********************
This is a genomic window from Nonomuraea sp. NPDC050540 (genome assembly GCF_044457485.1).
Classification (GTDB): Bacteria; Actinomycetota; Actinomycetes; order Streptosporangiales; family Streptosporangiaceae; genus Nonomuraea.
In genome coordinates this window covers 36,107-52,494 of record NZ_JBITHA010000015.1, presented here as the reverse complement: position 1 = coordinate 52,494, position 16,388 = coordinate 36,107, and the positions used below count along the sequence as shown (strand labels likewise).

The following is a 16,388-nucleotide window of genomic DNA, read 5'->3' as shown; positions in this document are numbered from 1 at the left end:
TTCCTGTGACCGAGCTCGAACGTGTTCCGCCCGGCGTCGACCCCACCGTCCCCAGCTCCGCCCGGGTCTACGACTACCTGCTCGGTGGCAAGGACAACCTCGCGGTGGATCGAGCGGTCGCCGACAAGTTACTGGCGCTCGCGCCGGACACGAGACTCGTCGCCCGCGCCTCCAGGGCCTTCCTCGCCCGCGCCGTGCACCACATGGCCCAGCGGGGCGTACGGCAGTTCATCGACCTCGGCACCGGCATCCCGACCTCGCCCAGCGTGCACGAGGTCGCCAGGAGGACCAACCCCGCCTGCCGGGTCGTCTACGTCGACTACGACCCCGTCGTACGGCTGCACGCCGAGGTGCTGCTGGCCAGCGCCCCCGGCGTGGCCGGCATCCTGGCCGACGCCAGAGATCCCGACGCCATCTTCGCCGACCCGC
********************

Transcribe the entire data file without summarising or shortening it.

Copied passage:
This is a genomic window from Nonomuraea sp. NPDC050540 (genome assembly GCF_044457485.1).
Classification (GTDB): Bacteria; Actinomycetota; Actinomycetes; order Streptosporangiales; family Streptosporangiaceae; genus Nonomuraea.
In genome coordinates this window covers 36,107-52,494 of record NZ_JBITHA010000015.1, presented here as the reverse complement: position 1 = coordinate 52,494, position 16,388 = coordinate 36,107, and the positions used below count along the sequence as shown (strand labels likewise).

The following is a 16,388-nucleotide window of genomic DNA, read 5'->3' as shown; positions in this document are numbered from 1 at the left end:
TTCCTGTGACCGAGCTCGAACGTGTTCCGCCCGGCGTCGACCCCACCGTCCCCAGCTCCGCCCGGGTCTACGACTACCTGCTCGGTGGCAAGGACAACCTCGCGGTGGATCGAGCGGTCGCCGACAAGTTACTGGCGCTCGCGCCGGACACGAGACTCGTCGCCCGCGCCTCCAGGGCCTTCCTCGCCCGCGCCGTGCACCACATGGCCCAGCGGGGCGTACGGCAGTTCATCGACCTCGGCACCGGCATCCCGACCTCGCCCAGCGTGCACGAGGTCGCCAGGAGGACCAACCCCGCCTGCCGGGTCGTCTACGTCGACTACGACCCCGTCGTACGGCTGCACGCCGAGGTGCTGCTGGCCAGCGCCCCCGGCGTGGCCGGCATCCTGGCCGACGCCAGAGATCCCGACGCCATCTTCGCCGACCCGC